What’s hard to find, super valuable, and tastes heavenly with scrambled eggs?
If you guessed
a. the right romantic partner
b. a really good pair of leather boots
c. morel mushrooms
you are correct.
Every year, I make a list of new things to try and I’ve been wanting to try foraging for aaaaages. But you know what’s harder than you’d think? Finding something you’ve never looked for before. In a pile of leaves. On the ground. In a forest you’re unfamiliar with.
Luckily, one of my high school friends is now a professional outdoorsman who literally gets paid to show city slickers like me where to find The Good Stuff. (The Good Stuff in this scenario being morel mushrooms, an incredibly delicious mushroom that can’t be domesticated and sells to restaurants for $35 a pound!)
What does morel hunting look like? In my case, it goes something like this:
Step 1: Choose a date that’s perilously near the end of morel season during an uncommonly warm, dry year
Make your guide nervous. Assure him that it’s cooooool, bruh. Surely, you’ll find something! (Fail to understand whether this is true or not.)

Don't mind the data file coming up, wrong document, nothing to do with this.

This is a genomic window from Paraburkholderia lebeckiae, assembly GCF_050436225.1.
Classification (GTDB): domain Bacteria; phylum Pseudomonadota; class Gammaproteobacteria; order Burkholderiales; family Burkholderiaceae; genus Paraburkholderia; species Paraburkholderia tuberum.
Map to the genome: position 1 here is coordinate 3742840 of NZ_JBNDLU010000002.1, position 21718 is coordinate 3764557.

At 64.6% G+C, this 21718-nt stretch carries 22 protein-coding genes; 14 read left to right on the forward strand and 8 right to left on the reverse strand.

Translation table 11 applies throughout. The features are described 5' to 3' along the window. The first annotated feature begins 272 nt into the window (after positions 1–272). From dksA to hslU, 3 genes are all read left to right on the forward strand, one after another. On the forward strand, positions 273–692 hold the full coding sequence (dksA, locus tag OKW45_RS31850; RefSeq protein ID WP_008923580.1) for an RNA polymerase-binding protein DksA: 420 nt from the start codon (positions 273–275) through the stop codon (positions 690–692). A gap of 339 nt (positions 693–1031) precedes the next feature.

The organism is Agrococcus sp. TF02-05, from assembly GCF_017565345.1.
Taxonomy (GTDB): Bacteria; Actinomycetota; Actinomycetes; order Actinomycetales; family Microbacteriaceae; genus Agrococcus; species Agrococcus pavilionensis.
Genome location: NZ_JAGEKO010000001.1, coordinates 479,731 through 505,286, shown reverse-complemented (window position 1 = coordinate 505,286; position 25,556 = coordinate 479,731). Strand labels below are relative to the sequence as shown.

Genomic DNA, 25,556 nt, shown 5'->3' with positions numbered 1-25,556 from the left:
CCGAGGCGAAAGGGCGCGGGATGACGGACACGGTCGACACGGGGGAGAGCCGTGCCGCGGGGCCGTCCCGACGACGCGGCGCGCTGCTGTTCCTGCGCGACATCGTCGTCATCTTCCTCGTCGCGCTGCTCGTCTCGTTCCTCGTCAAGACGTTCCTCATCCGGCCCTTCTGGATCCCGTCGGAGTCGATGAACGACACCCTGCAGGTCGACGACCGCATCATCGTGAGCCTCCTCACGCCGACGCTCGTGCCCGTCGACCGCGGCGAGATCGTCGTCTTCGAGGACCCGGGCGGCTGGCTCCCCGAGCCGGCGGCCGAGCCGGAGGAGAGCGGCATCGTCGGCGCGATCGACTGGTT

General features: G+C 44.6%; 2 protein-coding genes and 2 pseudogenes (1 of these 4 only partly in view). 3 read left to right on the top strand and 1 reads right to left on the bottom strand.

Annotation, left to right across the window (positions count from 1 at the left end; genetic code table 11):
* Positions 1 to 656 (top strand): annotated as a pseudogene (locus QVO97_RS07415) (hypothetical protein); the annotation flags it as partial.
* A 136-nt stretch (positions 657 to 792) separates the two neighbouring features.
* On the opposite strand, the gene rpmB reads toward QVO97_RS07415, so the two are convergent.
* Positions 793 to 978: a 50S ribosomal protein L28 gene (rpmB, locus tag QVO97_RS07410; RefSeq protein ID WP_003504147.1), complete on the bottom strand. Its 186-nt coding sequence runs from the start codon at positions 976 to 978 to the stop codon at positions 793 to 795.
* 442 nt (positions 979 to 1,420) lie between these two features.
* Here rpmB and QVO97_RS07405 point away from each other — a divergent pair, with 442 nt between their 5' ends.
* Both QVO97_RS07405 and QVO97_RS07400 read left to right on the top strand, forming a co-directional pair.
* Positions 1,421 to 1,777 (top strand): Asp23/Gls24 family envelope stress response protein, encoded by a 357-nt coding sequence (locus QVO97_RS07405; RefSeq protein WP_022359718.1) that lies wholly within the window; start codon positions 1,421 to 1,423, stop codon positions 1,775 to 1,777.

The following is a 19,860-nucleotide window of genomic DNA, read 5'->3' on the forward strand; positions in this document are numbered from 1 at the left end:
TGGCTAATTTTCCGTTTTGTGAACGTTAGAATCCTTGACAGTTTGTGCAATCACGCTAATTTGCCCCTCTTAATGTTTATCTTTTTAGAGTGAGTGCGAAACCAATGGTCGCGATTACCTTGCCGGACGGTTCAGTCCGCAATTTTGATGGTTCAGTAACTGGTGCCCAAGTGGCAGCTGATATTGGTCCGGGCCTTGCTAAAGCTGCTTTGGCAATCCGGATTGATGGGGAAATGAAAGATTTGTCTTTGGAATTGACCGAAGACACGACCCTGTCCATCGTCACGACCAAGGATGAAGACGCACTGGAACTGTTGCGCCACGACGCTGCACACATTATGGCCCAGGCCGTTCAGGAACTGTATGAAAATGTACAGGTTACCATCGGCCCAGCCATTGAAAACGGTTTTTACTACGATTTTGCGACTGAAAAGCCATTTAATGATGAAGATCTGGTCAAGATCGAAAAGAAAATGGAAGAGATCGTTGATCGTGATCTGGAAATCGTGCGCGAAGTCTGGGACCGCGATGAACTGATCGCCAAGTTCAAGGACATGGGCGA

Black morels ‘fruit’ during the cool, damp spring months. Thus far, Minnesota has had a very warm, dry spring. It has not been ideal mushroom weather.
Step 2: Wander around in the woods staring at the ground
Follow your guide around while he tells you about the difference between black morels (which grow in northern Minnesota) and yellow morels (which grow around the Twin Cities). Learn to identify poplars. Stare devotedly at piles of leaves around the base of poplars. Be pretty much completely unaware of what you’re looking for despite your guide’s best efforts to describe them to you and your own fevered Google image searches.
Step 3: Fail to see a mushroom even when your guide is pointing at it
Yelp for joy when your guide finds a morel! Hustle over to him. When he asks if you can see it and gestures in its general direction, spend another three minutes staring at the pile of leaves. FINALLY FIND IT.
Step 4: Find the biggest, most positively obscene morel in the history of ever
Again, miss it when your guide sees it because you think it’s a log. Be amazed when you compare it to the five lil shrimpers you found. Feel reaaaaaal awkward pulling it up and posing with it for a photo because, well, that business is about to get tagged as ‘inappropriate’ on Facebook.
Step 5: Saute with butter and make The World’s Best Scrambled Eggs
Bask in the deliciousness and thank the Foraging Gods that you know Matt Breuer because there’s no way you would have found these on your own.
I had such a good time doing this! I think next time I’ll aim for the significantly easier to find Chicken Of The Woods mushrooms. Because they grow on trees. At eye level. And they’re orange.
Have you ever foraged successfully? Tell me your best tips!